RYANAIR's third bid to buy Aer Lingus is to be discussed by the Government as it prepares to sell its 25.1pc stake next year.
A sale of its shares could land it a €175m windfall, one aviation expert said today.
Ryanair has offered €1.30 per share for the 70pc of Aer Lingus it does not own, putting an overall value of some €694m on the carrier.
The offer is well ahead of the €1 share price that transport Minister Leo Varadkar previously indicated would be the minimum price acceptable.
Aer Lingus, in a brief statement this morning, said its board "notes the announcement by Ryanair Holdings plc of its intention to make a third unsolicited offer of 100pc of the entire issued and to-be-issued share capital of Aer Lingus.
"Aer Lingus will make a statement in due course. In the meantime, Aer Lingus shareholders are urged to take no action," it added.
The offer came on the same day that the UK Competition Commission started an investigation into Ryanair's 29.8pc holding in the airline.
Ryanair chief executive Michael O'Leary said that the offer was "the best way for Aer Lingus to continue to be owned, controlled and managed from Ireland for the benefit of Irish citizens and visitors".
He insisted that a successful takeover would result in more passenger traffic and more jobs.
Ryanair already owns 29.8pc of Aer Lingus, having spent about €400m acquiring the shares between 2006 and 2007.
Aviation expert Gerry Byrne said on RTE's Morning Ireland today that the €170m offer could prove "very tempting".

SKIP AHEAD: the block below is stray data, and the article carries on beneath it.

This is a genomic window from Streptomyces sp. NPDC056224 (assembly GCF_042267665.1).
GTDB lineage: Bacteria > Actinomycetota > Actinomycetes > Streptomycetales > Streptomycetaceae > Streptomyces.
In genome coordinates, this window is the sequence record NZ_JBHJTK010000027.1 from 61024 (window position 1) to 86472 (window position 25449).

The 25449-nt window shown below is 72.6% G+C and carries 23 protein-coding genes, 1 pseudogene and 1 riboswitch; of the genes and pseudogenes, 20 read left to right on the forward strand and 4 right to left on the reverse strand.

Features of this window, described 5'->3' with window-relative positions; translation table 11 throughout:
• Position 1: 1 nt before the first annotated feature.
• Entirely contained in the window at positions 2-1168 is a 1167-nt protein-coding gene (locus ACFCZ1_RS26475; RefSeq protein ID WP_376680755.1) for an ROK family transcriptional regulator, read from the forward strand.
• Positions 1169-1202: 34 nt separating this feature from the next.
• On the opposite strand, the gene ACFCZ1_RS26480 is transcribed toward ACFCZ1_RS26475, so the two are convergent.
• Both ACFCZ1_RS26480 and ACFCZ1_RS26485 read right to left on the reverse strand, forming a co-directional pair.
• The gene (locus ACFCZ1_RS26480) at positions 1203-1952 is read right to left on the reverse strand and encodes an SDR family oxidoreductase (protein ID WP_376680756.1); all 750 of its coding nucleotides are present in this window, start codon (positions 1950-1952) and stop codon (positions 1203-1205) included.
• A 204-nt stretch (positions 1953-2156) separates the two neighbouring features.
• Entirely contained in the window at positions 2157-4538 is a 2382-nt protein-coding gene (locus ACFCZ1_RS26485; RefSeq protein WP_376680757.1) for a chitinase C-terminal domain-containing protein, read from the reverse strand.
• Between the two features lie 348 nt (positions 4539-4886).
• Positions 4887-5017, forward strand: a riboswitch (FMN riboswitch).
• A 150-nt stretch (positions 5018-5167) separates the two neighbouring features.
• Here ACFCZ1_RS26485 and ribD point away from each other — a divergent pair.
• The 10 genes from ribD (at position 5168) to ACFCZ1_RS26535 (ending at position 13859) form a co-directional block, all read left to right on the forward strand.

But he said a takeover would mean Ryanair would control 80pc of all air traffic into and out of Ireland, and anyone could object to the competition authority.
While there had been major mergers of airlines in Europe, Ireland was a different case as it did not have the continent's road and rail infrastructure.
Aer Lingus is expected to launch a formal takeover defence later today.
Fianna Fail's transport spokesman Timmy Dooley called on the Government to use its shareholding to prevent Ryanair from taking control.
Abu Dhabi airline Etihad recently acquired an almost 3pc stake in Aer Lingus and its boss, James Hogan, has said he would be interested in the possibility of acquiring the Government's Aer Lingus stake.
The main obstacle to any takeover would be the European Commission, which blocked an earlier Ryanair bid for Aer Lingus in July 2007.
Ryanair has said it would be willing to address any concerns held by the EC.
The no-frills airline said that the increase in capacity at Dublin Airport, the consolidation of airlines across Europe and the Government's commitment to the Troika to sell its stake in Aer Lingus resulted in a different set of circumstances.